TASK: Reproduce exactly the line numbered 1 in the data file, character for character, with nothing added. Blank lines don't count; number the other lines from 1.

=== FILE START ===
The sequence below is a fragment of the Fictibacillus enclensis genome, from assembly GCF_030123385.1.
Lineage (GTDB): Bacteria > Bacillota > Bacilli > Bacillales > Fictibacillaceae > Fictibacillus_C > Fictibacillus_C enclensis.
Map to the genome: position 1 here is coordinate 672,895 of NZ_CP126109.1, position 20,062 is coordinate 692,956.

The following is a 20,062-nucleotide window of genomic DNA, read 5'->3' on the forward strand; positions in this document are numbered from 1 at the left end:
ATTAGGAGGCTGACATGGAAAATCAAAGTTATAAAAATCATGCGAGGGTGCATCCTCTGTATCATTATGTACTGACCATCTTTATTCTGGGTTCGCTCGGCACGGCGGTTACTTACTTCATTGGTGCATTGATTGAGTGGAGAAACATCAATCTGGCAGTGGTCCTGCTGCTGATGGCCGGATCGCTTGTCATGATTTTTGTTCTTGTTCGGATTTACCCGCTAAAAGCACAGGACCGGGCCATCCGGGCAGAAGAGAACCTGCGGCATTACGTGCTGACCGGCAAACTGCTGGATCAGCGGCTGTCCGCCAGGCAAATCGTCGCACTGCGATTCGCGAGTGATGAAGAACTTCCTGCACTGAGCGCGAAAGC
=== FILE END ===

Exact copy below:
The sequence below is a fragment of the Fictibacillus enclensis genome, from assembly GCF_030123385.1.